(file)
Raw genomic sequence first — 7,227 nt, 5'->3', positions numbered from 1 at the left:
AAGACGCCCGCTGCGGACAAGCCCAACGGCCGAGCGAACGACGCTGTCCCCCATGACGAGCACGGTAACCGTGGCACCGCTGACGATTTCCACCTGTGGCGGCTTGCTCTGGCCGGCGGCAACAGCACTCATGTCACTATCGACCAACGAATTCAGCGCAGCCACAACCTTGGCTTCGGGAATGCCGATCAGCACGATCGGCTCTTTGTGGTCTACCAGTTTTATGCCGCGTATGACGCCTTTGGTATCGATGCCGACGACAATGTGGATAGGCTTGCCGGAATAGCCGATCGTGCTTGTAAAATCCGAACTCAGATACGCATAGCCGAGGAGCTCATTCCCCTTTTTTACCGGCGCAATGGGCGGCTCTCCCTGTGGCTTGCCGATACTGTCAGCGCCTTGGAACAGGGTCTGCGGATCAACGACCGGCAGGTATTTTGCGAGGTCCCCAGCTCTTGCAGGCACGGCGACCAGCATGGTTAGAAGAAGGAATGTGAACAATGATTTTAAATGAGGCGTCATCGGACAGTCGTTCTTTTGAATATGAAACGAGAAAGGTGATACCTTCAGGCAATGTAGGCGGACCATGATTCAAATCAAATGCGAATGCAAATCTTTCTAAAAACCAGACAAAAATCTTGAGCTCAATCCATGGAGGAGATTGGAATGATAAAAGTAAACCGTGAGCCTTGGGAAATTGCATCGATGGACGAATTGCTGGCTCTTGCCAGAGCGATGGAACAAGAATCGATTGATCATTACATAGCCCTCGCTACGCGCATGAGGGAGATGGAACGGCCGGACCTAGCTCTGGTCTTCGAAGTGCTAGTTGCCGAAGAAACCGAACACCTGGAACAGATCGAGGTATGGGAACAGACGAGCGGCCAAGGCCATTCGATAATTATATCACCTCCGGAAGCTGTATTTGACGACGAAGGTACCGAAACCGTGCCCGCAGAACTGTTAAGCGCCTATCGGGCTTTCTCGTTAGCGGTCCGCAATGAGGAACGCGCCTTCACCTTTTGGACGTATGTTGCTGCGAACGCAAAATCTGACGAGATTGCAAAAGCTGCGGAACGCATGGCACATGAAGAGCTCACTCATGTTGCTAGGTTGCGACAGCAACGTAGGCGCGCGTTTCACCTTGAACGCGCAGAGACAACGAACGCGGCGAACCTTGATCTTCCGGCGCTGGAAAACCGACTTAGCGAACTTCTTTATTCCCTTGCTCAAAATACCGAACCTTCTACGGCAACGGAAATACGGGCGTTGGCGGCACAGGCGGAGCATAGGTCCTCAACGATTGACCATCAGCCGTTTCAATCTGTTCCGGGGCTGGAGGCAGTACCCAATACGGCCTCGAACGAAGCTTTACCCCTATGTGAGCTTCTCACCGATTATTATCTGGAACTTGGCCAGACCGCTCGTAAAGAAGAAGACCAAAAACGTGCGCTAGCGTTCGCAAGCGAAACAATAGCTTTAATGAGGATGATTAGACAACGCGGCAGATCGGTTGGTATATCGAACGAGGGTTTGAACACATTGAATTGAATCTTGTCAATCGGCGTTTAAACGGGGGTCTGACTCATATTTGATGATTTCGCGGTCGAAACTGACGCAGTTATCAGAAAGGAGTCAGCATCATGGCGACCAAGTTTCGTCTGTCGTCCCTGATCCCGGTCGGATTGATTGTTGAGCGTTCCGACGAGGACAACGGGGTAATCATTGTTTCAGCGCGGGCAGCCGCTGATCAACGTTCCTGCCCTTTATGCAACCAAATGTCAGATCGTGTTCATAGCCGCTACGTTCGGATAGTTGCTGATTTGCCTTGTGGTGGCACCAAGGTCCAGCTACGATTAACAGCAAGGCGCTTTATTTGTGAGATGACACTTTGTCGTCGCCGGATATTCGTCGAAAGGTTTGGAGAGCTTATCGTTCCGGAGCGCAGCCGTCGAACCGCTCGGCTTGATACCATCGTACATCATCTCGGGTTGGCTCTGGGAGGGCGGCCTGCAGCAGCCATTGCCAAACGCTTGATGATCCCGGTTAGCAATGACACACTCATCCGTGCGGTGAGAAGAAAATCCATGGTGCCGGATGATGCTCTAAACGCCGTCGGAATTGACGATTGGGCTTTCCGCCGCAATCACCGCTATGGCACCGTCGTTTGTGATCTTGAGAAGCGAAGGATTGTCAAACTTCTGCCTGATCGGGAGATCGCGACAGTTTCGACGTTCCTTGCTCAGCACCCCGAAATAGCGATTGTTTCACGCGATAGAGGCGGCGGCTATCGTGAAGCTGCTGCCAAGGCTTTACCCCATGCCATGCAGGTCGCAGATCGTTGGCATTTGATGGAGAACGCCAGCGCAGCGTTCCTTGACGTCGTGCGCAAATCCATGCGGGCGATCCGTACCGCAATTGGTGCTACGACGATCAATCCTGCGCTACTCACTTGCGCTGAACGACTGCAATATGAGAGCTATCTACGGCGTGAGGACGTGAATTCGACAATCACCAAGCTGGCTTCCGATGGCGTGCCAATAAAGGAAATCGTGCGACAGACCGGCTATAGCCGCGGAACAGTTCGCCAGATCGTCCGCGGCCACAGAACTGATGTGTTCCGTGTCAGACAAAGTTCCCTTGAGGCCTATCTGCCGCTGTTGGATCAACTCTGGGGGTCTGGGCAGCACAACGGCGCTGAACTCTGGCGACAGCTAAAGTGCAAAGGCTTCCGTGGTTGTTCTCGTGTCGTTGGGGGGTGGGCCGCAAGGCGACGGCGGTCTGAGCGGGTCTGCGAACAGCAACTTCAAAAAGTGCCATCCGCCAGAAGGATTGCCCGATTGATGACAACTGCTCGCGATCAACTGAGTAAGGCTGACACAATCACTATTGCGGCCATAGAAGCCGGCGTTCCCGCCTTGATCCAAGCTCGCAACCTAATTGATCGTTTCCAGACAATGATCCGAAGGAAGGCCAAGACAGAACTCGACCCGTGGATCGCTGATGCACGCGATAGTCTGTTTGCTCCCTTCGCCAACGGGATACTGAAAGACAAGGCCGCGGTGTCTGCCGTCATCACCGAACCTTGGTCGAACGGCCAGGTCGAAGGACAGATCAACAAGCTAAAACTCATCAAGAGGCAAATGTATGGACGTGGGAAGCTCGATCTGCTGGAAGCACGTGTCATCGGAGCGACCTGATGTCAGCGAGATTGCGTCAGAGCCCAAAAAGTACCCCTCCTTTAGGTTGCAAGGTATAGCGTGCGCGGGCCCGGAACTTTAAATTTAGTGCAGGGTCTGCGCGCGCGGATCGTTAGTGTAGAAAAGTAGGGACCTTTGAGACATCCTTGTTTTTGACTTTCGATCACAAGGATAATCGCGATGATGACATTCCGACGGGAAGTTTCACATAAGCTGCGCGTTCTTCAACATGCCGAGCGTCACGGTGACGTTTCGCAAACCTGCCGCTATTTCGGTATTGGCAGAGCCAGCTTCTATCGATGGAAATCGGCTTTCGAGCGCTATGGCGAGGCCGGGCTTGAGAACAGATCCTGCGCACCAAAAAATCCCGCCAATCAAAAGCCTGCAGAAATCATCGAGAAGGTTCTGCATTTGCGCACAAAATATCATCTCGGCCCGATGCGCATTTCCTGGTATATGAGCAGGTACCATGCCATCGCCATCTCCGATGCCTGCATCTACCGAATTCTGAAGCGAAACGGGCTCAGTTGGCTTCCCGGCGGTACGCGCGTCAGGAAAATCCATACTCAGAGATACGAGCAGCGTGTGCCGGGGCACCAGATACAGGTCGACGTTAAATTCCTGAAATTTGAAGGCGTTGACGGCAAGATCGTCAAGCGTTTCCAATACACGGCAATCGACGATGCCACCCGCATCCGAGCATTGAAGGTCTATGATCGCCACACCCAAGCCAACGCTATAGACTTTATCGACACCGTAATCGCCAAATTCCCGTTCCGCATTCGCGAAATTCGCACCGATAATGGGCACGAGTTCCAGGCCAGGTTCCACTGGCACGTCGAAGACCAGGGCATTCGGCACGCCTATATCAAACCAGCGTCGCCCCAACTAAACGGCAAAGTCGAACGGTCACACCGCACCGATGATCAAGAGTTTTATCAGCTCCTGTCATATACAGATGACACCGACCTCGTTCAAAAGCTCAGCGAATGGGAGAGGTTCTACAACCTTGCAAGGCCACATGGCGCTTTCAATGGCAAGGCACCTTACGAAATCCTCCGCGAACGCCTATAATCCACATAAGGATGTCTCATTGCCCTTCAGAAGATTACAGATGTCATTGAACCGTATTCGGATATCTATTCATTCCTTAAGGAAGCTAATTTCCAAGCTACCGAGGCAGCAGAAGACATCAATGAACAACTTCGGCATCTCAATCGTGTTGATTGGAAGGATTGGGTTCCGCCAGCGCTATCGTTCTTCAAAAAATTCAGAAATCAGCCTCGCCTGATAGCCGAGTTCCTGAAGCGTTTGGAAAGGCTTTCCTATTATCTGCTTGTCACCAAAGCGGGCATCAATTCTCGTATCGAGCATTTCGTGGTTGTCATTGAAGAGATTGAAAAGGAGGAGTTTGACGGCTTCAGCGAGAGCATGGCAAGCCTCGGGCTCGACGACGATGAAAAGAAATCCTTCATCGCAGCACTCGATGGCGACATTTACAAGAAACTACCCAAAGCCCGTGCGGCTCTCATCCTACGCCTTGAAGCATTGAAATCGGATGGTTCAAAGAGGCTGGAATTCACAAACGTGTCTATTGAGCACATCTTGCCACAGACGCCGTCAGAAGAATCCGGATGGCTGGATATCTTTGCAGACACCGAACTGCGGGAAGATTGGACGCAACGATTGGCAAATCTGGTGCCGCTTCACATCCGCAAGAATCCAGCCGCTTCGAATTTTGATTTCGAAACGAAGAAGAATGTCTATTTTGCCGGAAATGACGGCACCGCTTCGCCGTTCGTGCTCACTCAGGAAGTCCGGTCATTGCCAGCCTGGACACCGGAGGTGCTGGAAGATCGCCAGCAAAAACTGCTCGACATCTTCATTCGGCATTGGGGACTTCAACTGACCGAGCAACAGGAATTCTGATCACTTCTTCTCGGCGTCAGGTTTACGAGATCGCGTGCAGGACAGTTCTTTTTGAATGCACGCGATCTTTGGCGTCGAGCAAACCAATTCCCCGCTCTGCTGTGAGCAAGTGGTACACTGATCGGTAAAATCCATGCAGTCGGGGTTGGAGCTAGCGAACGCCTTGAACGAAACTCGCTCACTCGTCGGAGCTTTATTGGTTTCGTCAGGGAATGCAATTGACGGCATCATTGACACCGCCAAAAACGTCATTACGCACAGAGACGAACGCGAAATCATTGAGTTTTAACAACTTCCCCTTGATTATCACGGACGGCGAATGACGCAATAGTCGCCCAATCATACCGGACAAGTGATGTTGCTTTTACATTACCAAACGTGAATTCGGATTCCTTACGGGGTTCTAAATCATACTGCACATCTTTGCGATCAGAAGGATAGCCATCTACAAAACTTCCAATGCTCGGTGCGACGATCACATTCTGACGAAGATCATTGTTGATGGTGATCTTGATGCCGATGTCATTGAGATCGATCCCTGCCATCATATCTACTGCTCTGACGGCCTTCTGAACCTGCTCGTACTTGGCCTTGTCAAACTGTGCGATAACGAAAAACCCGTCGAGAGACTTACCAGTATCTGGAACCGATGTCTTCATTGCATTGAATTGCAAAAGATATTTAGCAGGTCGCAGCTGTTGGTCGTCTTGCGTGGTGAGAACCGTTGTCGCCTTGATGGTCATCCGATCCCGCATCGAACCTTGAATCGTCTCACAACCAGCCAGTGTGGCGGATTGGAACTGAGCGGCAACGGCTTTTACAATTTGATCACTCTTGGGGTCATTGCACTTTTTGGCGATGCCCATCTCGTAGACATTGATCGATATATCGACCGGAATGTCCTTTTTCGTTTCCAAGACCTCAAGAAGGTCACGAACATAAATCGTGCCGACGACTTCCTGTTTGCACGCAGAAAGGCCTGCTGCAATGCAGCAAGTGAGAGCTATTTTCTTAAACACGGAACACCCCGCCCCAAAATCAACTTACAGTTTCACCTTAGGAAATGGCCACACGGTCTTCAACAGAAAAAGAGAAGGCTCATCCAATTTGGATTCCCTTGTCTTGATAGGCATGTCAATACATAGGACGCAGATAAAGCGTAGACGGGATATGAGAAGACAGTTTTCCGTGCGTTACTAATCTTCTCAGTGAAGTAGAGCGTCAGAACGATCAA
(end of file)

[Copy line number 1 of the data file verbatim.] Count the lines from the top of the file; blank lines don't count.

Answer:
Raw genomic sequence first — 7,227 nt, 5'->3', positions numbered from 1 at the left: